United States District Court, D. Massachusetts
MEMORANDUM AND ORDER ON DEFENDANTS' MOTION TO
DISMISS THE SECOND SUPERSEDING INDICTMENT
ALLISON D. BURROUGHS U.S. DISTRICT JUDGE
September 11, 2018, a grand jury returned the Second
Superseding Indictment (“SSI”) against remaining
Defendants Michael Gurry, Richard Simon, Sunrise Lee, Joseph
Rowan, and John Kapoor, charging them with engaging in a
racketeering conspiracy in violation of 18 U.S.C. §
1962(d). [ECF No. 419]. On October 31, 2018, Defendants moved
to dismiss the SSI pursuant to Federal Rules of Criminal
Procedure 7(c) and 12(b)(3)(B). [ECF No. 513]. The Government
filed its opposition to the motion on November 14, 2018, and
Defendants filed a reply memorandum on November 27, 2018.
[ECF Nos. 532, 540]. For the reasons stated below, the motion
following allegations are drawn from the SSI. [ECF No. 419].
Defendants held executive management positions at Insys
Therapeutics, Incorporated (“Insys”), a
pharmaceutical company that manufactured, marketed, and sold
a fentanyl spray called Subsys. [ECF No. 419 ¶¶
16-22]. The SSI alleges that Insys constitutes the enterprise
underlying the RICO conspiracy. [Id. ¶ 1]. It
further alleges that from about May 2012 through about
December 2015, Defendants and their co-conspirators sought to
increase profits for the enterprise and for themselves by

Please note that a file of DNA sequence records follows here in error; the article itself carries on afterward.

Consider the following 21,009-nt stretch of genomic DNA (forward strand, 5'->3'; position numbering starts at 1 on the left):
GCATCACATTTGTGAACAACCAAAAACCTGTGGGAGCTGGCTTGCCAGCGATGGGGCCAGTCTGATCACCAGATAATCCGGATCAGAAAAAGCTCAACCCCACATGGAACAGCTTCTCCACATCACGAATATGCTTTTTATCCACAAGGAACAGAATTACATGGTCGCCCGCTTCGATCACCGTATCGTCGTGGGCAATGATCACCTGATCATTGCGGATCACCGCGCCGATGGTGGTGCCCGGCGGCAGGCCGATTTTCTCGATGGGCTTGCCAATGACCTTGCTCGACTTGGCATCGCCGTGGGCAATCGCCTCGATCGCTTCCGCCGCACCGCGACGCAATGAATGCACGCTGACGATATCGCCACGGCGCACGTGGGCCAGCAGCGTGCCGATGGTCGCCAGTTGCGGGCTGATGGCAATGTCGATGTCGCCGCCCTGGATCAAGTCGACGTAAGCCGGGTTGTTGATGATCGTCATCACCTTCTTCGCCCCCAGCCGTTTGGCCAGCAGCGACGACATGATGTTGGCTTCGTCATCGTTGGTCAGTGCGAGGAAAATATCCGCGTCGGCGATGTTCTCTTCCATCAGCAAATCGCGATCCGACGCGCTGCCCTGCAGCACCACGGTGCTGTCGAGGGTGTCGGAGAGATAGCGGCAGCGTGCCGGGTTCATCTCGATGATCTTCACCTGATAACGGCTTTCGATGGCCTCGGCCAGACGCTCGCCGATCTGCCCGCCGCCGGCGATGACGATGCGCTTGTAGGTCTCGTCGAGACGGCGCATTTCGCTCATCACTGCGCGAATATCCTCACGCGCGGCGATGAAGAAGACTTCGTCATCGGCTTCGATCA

conducting the affairs of the enterprise including through
bribes, fraud, and the illicit distribution of Subsys.
[Id. ¶¶ 23, 26]. The RICO predicates
alleged are mail fraud, wire fraud, honest services fraud,
and violations of the Controlled Substances Act
(“CSA”). [Id. ¶ 24]. Specifically,
the SSI alleges that the Defendants bribed and provided
kickbacks to some practitioners in exchange for the
practitioners prescribing more and increasing the dosage and
number of units of Subsys for new and existing prescriptions.
[Id. ¶ 27]. In some cases, Defendants expressly
required practitioners to write a minimum number of
prescriptions, at a minimum dosage, or for a minimum number
of units, in order to continue receiving bribes and
kickbacks. [Id. ¶ 28]. The bribes and kickbacks
took multiple forms, including being disguised as honoraria
purportedly for practitioners' participation in
educational events regarding the use of Subsys, paying the
salaries of members of the office staff for certain targeted
practitioners, and providing Insys employees to perform
administrative tasks that the practitioners would otherwise
have had to pay someone else to perform. [Id.
¶¶ 29, 46, 48, 54-55].
addition, the SSI alleges that the Defendants, including the
five still scheduled for trial, and other co-conspirators
instructed Insys employees to make false and misleading
representations and omissions to insurers in order to secure
payment for Subsys prescriptions. [Id. ¶ 63].
The SSI further claims that, in order to increase the rate of
payment authorizations for Subsys prescriptions, Defendants
Kapoor, Gurry, and other co-conspirators created a special
unit within Insys that was dedicated to obtaining prior
authorizations for Subsys from insurers. [Id. ¶
64]. At the direction of Defendants Kapoor, Gurry, and other
co-conspirators, employees of this unit made false and
misleading representations to insurers about patient
diagnoses, including about the type of pain being treated and
the patients' prior course of treatment with other
medications, to secure payment authorizations.